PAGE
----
In questo seminario verranno presentati dettagli inediti relativi alla tecnica costruttiva, soluzioni che ancora oggi, a distanza di secoli, squarciano l’alone del tempo e rivelano la genialità di Ramsden. Considerando le conoscenze tecnologiche dell’epoca, la sua costruzione fu davvero impegnativa (Ramsden stesso la definì “titanica”).

Interpretando gli indizi presenti sul Cerchio e ripercorrendo la storia della tecnologia del XVIII secolo con i suoi illustri protagonisti, verranno presentati i risultati di un lungo (e ancora non concluso) studio, frutto di ricerche, passione e competenze tecniche del relatore, che cerca di chiarire come Ramsden sia riuscito nella costruzione di uno strumento unico nel suo genere e che ha fornito importanti contributi allo sviluppo dell’astronomia.

Mag
22
mer
RIUNIONE PROCEDURA ACQUISTI OAPA
Mag 22@9:30–10:30
Mag
23
gio
Seminario: Manami Sasaki (Universita’ di Bamberg – Germania)
Mag 23@15:00–16:30

Speaker: Manami Sasaki (Universita’ di Bamberg – Germania)
Titolo: The hot phase of the interstellar medium
Abstract:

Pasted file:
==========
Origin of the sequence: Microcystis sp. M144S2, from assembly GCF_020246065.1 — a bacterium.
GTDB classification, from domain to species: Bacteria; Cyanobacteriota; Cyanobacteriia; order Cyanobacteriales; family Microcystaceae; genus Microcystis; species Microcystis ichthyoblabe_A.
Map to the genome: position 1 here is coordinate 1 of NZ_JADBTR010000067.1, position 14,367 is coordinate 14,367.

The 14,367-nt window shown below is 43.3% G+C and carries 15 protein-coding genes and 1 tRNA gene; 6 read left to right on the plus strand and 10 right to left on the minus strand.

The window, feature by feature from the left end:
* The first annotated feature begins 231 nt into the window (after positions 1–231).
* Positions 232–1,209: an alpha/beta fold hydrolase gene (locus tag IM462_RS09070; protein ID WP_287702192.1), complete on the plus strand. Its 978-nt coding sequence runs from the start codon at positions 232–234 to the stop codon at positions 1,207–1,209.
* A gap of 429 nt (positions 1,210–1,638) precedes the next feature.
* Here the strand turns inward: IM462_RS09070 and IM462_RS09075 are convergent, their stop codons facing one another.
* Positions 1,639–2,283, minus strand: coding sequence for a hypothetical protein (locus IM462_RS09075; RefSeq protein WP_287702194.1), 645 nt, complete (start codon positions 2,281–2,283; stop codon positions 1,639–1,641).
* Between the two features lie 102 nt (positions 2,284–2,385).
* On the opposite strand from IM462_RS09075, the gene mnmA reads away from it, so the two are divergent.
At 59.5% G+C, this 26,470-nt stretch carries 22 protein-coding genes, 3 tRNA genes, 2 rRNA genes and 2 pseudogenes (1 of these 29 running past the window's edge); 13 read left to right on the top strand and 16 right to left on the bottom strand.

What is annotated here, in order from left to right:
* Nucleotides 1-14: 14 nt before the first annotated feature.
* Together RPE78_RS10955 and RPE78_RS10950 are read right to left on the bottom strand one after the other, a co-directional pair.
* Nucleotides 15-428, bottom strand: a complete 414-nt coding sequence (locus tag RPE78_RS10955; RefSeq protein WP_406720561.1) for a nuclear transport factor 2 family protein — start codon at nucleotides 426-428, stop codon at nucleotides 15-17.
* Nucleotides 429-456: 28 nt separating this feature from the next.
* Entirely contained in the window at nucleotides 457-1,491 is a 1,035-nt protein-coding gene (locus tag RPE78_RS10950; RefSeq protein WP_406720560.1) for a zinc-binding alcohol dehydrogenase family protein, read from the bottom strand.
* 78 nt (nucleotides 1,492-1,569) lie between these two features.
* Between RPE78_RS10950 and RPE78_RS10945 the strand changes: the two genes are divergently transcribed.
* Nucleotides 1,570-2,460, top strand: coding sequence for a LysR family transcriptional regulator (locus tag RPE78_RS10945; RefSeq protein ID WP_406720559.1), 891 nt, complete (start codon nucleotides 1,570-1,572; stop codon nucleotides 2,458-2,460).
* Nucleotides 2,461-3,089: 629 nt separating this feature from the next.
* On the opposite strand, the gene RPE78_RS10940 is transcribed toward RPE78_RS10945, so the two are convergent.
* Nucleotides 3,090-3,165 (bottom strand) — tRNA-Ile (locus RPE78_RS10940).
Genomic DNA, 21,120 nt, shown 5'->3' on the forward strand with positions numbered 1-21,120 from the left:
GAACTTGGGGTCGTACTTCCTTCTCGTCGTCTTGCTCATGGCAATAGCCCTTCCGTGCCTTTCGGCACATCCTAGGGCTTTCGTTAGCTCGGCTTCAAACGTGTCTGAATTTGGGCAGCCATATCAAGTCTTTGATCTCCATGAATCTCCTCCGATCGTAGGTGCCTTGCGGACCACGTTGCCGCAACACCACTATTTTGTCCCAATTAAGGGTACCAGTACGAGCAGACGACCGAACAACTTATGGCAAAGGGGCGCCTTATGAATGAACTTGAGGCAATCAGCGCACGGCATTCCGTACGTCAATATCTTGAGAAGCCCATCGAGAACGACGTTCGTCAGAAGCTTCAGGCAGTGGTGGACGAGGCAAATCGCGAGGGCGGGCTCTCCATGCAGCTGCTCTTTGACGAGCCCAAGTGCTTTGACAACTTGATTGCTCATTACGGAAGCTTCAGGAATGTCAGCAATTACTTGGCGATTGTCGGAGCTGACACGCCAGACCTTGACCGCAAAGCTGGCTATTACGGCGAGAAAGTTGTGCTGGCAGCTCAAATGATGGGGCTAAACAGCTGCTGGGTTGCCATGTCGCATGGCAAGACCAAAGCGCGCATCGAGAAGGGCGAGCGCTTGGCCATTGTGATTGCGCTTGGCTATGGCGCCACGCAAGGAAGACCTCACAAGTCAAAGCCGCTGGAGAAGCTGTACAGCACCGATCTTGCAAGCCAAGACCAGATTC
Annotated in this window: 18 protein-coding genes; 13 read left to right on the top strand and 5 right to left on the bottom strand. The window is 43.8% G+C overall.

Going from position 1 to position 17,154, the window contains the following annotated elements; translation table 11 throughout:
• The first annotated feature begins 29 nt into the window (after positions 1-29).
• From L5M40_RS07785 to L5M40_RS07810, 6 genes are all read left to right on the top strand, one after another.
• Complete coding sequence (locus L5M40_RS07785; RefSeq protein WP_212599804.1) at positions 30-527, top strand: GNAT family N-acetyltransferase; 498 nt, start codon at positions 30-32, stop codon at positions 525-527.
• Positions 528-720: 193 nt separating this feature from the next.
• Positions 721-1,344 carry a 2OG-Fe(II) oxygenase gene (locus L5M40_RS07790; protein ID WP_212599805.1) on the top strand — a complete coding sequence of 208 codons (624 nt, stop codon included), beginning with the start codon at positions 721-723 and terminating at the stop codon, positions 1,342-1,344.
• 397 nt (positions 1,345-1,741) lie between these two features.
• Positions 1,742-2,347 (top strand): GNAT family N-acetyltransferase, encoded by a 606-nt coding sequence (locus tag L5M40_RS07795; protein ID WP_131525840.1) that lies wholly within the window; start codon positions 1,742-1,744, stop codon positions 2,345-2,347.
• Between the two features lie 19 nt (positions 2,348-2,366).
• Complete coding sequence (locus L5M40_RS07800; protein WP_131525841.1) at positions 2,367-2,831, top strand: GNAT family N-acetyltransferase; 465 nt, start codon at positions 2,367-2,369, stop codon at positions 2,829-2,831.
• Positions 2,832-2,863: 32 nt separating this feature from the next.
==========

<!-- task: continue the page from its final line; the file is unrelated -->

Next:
The interstellar medium (ISM) is heated and ionized by radiation, by stellar winds, and finally, by supernova explosions of massive stars. Since these processes are often correlated in space and time, they can form large interstellar structures called superbubbles, which are filled with hot thin plasma. Supernova remnants and superbubbles can be studied best in X-rays since the plasma in their interiors is very hot (10^6 − 10^7 K), while particles are also accelerated in the shock waves. I will present recent results of studies of the hot phase of the ISM in the Milky Way and nearby galaxies, in particular in the Magellanic Clouds, and discuss the physics of the hot plasma, the evolution and energetics of supernova remnants and superbubbles, and the implications for the star formation history of the galaxies.

Mag
27
lun
Seminario: Paolo Saracco (INAF)
Mag 27@11:00–12:30